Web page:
Let's get real for a second… $50 million is a pretty solid opening for an animated film.
It's a bit disappointing for How To Train Your Dragon 2 though. The original opened with a decent $43 million, the obituaries were written for it right away… But then something happened. It had all of April and May to itself, and it had extremely robust legs. It pulled the rare 5x multiplier and grossed a staggering $217 million domestically. Worldwide it took in a solid $493 million… You could say that was one heck of a success.
The TV show Dragons: Riders of Berk (now Defenders of Berk) followed and was a hit. The next seasons will now be on Netflix, I assume that's being done because of DreamWorks' deal with them. It's also a smart move, just in case Cartoon Network does something stupid and gets the show canceled. (Such as moving it to a bad timeslot and causing the ratings to plummet.) Also, How To Train Your Dragon was very well-received. 98% on Rotten Tomatoes, great reviews out the wazoo. This got great critical reception too! What could go wrong?
I keep saying marketing. The movie just didn't look all that good, despite the fact that the first film was good. Those trailers, TV spots and ads just made it look like more of the same. Does that remind you of something? Yeah, Kung Fu Panda 2's lazy marketing campaign! Like that movie, it was pitted against an R-rated comedy. This June's model was 22 Jump Street. That stole a good chunk of the teen and adult moviegoing audience, two groups that - contrary to popular belief - actually go to see animated films as well. It ain't just kiddies making these things big. That's a belief that should've been put to rest, in, um, 1994!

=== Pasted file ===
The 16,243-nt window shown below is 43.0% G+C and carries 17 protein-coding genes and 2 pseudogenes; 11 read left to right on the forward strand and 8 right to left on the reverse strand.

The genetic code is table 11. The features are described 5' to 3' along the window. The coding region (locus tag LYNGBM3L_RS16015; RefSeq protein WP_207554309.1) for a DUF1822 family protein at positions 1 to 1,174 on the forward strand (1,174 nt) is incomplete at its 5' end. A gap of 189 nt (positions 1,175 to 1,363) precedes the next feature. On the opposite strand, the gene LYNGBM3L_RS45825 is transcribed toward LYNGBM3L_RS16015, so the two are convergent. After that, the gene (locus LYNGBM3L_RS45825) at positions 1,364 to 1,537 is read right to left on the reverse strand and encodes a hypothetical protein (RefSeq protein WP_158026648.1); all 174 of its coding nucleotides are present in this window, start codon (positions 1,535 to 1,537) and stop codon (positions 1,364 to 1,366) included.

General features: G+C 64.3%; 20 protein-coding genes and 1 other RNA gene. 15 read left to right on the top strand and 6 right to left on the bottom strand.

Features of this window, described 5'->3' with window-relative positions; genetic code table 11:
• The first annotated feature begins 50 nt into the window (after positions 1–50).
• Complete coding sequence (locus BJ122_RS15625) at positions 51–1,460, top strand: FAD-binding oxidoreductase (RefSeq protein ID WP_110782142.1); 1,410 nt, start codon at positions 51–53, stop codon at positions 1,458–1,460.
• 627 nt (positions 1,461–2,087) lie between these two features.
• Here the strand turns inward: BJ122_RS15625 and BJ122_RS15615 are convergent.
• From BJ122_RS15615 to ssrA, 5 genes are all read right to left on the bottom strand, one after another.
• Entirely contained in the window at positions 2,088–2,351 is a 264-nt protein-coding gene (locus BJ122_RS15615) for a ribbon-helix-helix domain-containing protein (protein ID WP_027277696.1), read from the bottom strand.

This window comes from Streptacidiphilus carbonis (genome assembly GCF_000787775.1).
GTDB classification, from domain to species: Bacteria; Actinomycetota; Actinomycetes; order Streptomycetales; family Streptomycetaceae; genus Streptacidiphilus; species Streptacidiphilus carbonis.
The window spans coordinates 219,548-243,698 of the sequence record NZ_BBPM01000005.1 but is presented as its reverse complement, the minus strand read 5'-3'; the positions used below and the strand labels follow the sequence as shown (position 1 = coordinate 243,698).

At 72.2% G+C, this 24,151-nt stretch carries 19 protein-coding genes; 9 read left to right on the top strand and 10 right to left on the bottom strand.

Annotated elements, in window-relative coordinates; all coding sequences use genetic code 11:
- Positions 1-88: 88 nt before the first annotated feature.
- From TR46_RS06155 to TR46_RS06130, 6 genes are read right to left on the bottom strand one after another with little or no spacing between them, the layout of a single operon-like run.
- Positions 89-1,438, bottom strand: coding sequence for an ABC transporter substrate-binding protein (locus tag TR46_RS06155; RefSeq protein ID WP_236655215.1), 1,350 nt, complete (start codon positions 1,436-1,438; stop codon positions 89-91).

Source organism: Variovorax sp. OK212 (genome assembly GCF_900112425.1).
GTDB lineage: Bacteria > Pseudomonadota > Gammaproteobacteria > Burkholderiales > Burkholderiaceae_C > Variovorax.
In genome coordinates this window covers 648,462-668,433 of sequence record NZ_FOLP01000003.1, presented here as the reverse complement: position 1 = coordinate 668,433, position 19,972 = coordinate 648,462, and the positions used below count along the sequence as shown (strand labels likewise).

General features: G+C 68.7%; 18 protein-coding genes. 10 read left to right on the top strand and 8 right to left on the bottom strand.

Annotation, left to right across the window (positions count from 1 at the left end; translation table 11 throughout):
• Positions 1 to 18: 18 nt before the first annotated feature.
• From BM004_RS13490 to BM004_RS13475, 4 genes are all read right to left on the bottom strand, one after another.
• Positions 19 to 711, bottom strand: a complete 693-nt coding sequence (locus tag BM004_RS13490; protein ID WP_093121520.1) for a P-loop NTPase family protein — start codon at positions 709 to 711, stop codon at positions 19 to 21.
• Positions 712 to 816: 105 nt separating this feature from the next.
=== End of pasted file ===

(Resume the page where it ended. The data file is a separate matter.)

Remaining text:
However, let's look at recent animated films… How many animated films released in the last four years have opened higher than $50 million domestically not counting this movie?
11 movies. What are they?
- Toy Story 3 - $110 million
- Despicable Me 2 - $83 million
- Monsters University - $82 million
- Shrek Forever After - $70 million
- The Lorax - $70 million
- The Lego Movie - $69 million
- Frozen - $67 million
- Brave - $66 million
- Cars 2 - $66 million
- Madagascar 3 - $60 million
- Despicable Me - $56 million
Over half of them were sequels, four of them were Pixar films, those open with over $60 million by default. Why is that?
Pixar earned adult audiences' trust. Years of excellent, well-reviewed movies earned them this, and all Pixar films are pretty much locked to open with over $60 million. Again, it's adults, not just kids and their families. Kids and families only get an animated film so far. Why the $66 million opening for Cars 2 when Planes didn't even make half of that on opening weekend? It's the Pixar name and its goodwill with adult audiences…